The short-form accounts of the ECB's September meeting contain few fresh policy insights. Council members were happy that June's decision to phase out QE asset purchases by year-end had been taken smoothly in the financial markets and saw recent economic developments as being broadly in line with expectations.
Members also noted that ample monetary policy accommodation remained in place in view of the sizeable stock of assets already on the central bank's balance sheet as well as the associated reinvestments and enhanced forward guidance on interest rates. Even so, it was thought important to stress that while risks surrounding the euro area growth outlook were still roughly balanced, risks relating to the threat of protectionism, vulnerabilities in emerging markets and financial market volatility had gained more prominence.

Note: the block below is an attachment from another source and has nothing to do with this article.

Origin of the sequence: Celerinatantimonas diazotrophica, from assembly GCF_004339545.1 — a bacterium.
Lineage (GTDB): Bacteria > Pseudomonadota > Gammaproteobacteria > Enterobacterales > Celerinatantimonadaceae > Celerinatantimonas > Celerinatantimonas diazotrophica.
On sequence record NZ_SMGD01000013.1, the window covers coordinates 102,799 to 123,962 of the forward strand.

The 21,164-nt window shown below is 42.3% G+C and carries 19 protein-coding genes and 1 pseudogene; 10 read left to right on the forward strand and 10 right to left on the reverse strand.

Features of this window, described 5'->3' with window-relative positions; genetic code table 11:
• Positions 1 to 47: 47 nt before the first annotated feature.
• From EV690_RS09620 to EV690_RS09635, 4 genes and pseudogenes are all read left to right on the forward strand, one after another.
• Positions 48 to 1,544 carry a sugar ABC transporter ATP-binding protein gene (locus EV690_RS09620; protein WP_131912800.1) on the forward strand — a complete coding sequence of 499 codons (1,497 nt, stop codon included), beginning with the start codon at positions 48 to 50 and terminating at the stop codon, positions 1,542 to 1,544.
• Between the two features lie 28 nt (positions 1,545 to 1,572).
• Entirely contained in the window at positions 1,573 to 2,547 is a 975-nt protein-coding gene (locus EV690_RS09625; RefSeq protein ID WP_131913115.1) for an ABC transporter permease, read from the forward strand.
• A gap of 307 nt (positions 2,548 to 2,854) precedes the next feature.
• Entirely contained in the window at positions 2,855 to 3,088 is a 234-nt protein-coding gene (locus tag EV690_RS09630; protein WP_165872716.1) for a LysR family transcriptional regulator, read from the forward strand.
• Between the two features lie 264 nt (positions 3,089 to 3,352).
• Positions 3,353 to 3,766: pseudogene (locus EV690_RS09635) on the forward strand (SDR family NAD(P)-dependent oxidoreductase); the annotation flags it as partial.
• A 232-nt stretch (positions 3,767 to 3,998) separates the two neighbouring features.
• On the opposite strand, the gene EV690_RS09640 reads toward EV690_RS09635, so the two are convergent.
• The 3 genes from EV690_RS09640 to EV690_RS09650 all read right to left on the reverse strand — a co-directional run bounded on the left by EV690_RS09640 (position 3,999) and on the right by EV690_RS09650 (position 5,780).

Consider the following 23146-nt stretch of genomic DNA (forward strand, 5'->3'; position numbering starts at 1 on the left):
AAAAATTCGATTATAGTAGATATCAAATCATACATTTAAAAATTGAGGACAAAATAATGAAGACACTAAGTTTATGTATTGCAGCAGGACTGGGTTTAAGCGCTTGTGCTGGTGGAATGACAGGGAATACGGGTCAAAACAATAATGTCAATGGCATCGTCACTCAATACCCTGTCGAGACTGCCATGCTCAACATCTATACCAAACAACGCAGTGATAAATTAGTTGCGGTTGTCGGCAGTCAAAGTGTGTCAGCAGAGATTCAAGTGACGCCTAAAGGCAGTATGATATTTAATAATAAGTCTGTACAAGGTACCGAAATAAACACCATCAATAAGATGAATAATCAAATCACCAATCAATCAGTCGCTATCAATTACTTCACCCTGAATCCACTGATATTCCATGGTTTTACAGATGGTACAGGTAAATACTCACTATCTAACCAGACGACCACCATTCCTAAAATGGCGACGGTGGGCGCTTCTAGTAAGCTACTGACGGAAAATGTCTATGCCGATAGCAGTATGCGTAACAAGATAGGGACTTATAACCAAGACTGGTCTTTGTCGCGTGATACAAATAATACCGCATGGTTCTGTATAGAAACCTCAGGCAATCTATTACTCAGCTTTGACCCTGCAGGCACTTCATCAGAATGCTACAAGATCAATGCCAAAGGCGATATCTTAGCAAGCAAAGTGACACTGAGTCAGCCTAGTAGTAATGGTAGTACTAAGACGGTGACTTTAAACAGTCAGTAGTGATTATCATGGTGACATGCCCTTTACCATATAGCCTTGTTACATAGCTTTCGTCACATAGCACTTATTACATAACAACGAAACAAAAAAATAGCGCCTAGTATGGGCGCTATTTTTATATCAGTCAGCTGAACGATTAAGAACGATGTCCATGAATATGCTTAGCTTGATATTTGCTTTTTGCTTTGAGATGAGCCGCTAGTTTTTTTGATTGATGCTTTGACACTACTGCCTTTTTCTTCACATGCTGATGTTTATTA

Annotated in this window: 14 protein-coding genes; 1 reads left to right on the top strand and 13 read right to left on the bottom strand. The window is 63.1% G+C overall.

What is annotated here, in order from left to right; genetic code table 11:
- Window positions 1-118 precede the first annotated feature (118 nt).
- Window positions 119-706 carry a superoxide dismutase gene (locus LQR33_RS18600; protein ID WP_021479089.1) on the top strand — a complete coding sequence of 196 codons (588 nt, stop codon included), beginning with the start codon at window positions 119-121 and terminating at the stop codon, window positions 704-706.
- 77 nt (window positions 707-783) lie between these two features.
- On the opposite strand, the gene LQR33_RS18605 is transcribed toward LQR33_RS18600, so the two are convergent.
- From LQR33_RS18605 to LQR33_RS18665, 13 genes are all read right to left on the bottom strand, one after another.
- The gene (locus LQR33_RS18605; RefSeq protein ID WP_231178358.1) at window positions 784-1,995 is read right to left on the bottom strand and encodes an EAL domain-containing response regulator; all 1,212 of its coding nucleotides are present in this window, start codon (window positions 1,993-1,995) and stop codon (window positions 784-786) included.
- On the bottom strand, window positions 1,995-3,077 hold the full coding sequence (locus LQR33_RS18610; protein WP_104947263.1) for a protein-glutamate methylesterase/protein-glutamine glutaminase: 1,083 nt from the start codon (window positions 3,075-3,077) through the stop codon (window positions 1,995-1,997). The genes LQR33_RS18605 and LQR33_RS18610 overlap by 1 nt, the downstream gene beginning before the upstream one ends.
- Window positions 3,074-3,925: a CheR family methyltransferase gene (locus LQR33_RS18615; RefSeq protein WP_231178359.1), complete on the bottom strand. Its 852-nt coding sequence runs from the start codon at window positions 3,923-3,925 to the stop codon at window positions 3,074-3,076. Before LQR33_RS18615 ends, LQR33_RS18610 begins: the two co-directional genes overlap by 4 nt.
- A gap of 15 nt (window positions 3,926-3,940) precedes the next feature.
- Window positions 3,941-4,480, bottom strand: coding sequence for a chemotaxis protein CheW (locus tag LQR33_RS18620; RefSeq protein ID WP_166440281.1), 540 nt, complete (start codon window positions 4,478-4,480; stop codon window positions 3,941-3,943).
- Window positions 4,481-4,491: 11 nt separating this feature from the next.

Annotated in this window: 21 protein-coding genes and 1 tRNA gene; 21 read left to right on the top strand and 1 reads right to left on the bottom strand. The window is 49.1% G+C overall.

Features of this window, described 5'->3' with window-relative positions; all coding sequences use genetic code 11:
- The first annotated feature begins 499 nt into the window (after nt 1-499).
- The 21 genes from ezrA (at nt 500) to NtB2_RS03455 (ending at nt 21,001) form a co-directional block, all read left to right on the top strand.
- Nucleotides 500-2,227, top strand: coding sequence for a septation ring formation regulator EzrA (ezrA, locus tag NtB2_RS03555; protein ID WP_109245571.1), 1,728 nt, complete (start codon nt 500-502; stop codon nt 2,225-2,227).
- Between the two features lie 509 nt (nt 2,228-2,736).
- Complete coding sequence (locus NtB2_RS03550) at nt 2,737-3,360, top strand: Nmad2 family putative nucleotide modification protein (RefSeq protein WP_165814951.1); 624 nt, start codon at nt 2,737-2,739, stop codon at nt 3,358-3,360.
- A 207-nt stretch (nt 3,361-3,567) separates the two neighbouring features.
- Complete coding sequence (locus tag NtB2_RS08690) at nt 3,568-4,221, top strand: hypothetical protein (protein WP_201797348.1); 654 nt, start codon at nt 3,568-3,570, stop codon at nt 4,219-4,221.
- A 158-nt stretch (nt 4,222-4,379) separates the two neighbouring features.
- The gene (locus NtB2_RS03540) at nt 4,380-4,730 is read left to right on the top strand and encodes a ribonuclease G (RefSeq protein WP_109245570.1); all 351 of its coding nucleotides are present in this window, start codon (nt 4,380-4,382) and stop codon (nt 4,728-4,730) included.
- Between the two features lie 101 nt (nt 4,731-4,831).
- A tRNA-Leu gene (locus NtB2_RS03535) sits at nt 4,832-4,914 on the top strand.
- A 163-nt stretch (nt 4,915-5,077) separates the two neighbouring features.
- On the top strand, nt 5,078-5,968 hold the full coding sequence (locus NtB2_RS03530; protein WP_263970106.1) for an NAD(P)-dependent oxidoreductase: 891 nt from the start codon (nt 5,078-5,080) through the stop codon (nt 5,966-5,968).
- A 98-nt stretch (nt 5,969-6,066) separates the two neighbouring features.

In the light of such uncertainties and only gradually rising underlying inflation, there was also general agreement that remaining patient, prudent and persistent with regard to monetary policy was still essential.
There is nothing new here. Financial markets may have been hoping for some clues as to how the ECB will handle the reinvestment of its maturing bond holdings after QE has been completed but that will have to wait for another time.